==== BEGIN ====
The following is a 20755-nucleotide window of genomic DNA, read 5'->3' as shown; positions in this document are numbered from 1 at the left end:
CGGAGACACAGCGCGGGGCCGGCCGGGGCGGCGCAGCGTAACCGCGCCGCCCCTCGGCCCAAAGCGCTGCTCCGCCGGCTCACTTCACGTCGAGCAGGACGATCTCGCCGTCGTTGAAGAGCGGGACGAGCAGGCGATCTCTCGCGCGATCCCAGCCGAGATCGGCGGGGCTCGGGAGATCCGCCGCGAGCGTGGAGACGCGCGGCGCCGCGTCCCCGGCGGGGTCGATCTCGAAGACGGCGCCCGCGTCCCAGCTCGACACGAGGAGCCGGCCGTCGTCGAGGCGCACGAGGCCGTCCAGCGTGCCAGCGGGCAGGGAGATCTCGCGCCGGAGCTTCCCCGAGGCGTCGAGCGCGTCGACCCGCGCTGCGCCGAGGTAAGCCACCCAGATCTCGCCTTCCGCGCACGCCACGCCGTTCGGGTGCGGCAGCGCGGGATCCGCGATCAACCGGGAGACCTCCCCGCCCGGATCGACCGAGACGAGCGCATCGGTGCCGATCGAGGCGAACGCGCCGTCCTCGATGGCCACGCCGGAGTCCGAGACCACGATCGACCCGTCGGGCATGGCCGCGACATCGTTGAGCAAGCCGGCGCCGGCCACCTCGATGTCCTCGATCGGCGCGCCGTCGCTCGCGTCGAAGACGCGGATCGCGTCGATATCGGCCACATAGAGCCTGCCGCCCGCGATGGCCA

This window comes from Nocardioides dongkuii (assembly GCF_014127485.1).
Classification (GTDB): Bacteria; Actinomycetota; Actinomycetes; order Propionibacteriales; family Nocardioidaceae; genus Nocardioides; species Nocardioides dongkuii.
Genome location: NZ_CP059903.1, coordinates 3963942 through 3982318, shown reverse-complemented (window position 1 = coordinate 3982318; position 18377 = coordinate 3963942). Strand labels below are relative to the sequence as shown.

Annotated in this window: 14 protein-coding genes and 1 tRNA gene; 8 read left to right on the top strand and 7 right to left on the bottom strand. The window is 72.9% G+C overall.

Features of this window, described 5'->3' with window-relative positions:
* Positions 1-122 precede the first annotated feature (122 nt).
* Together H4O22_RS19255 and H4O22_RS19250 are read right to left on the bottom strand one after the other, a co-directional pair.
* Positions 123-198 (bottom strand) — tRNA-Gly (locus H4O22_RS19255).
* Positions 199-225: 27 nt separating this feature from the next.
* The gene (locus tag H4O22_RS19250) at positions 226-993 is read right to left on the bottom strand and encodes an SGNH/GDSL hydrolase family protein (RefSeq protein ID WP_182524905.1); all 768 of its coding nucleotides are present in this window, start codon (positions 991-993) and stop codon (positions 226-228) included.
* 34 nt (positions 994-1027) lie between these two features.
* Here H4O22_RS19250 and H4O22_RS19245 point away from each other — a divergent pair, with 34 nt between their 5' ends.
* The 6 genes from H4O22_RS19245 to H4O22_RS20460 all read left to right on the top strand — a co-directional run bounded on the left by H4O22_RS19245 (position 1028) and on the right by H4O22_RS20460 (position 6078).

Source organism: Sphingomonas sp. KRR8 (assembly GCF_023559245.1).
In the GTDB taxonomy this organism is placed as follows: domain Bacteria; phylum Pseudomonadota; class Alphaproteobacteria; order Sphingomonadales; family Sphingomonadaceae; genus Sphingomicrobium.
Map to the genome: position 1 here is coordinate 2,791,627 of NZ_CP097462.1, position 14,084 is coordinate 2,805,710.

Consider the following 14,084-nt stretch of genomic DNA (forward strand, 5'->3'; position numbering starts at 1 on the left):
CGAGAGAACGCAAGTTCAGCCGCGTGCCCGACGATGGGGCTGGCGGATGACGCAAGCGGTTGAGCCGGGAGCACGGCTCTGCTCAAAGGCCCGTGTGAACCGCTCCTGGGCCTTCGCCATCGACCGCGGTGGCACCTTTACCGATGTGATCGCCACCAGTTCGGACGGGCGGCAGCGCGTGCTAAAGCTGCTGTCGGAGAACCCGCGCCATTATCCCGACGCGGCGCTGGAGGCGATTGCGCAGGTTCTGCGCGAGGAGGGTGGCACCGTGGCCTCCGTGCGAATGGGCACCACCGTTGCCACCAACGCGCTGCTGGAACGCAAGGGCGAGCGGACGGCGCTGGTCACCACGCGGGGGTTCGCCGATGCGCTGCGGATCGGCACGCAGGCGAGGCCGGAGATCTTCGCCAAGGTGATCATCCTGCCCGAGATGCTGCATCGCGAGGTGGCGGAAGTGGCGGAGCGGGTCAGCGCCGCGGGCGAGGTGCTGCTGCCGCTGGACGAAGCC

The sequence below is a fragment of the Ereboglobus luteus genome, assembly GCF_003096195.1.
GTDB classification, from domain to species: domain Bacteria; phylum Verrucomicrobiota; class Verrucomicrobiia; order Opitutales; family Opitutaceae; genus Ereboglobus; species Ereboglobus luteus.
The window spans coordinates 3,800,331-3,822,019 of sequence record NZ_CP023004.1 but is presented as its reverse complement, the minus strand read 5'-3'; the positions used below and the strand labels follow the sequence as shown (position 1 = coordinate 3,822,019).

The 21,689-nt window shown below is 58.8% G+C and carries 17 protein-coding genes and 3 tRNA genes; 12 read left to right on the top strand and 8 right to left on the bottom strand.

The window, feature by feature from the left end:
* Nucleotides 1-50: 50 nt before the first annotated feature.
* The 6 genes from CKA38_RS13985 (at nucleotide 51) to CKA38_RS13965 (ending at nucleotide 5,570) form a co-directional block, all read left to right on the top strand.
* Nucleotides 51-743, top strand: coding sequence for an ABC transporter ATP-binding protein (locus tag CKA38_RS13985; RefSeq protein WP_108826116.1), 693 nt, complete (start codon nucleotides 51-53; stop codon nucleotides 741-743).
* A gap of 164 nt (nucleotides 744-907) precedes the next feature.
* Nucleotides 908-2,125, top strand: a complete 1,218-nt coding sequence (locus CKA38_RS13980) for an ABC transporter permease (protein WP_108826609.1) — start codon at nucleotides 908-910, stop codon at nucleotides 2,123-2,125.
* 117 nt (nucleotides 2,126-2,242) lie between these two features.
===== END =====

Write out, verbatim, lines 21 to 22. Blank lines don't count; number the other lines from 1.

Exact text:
The sequence below is a fragment of the Ereboglobus luteus genome, assembly GCF_003096195.1.
GTDB classification, from domain to species: domain Bacteria; phylum Verrucomicrobiota; class Verrucomicrobiia; order Opitutales; family Opitutaceae; genus Ereboglobus; species Ereboglobus luteus.